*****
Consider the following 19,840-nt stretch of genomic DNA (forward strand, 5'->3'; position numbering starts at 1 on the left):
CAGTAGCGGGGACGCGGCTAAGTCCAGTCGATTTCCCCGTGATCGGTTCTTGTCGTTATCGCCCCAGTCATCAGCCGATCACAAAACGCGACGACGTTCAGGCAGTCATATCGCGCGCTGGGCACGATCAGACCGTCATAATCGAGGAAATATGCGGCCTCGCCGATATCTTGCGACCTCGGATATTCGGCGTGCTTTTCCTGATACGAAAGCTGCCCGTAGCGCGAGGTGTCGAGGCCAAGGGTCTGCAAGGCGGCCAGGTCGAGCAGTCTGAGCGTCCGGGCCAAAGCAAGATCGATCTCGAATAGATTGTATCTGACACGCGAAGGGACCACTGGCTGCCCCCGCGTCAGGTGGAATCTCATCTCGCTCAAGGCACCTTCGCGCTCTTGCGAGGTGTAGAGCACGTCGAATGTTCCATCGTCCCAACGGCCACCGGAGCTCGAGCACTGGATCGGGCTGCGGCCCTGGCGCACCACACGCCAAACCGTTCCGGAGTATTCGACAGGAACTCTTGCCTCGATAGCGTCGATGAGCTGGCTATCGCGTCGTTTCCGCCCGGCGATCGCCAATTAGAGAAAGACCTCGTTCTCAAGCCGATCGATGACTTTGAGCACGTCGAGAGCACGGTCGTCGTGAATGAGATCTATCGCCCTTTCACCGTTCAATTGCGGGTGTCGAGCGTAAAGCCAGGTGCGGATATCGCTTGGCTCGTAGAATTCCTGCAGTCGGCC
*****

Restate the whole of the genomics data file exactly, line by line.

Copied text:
Consider the following 19,840-nt stretch of genomic DNA (forward strand, 5'->3'; position numbering starts at 1 on the left):
CAGTAGCGGGGACGCGGCTAAGTCCAGTCGATTTCCCCGTGATCGGTTCTTGTCGTTATCGCCCCAGTCATCAGCCGATCACAAAACGCGACGACGTTCAGGCAGTCATATCGCGCGCTGGGCACGATCAGACCGTCATAATCGAGGAAATATGCGGCCTCGCCGATATCTTGCGACCTCGGATATTCGGCGTGCTTTTCCTGATACGAAAGCTGCCCGTAGCGCGAGGTGTCGAGGCCAAGGGTCTGCAAGGCGGCCAGGTCGAGCAGTCTGAGCGTCCGGGCCAAAGCAAGATCGATCTCGAATAGATTGTATCTGACACGCGAAGGGACCACTGGCTGCCCCCGCGTCAGGTGGAATCTCATCTCGCTCAAGGCACCTTCGCGCTCTTGCGAGGTGTAGAGCACGTCGAATGTTCCATCGTCCCAACGGCCACCGGAGCTCGAGCACTGGATCGGGCTGCGGCCCTGGCGCACCACACGCCAAACCGTTCCGGAGTATTCGACAGGAACTCTTGCCTCGATAGCGTCGATGAGCTGGCTATCGCGTCGTTTCCGCCCGGCGATCGCCAATTAGAGAAAGACCTCGTTCTCAAGCCGATCGATGACTTTGAGCACGTCGAGAGCACGGTCGTCGTGAATGAGATCTATCGCCCTTTCACCGTTCAATTGCGGGTGTCGAGCGTAAAGCCAGGTGCGGATATCGCTTGGCTCGTAGAATTCCTGCAGTCGGCC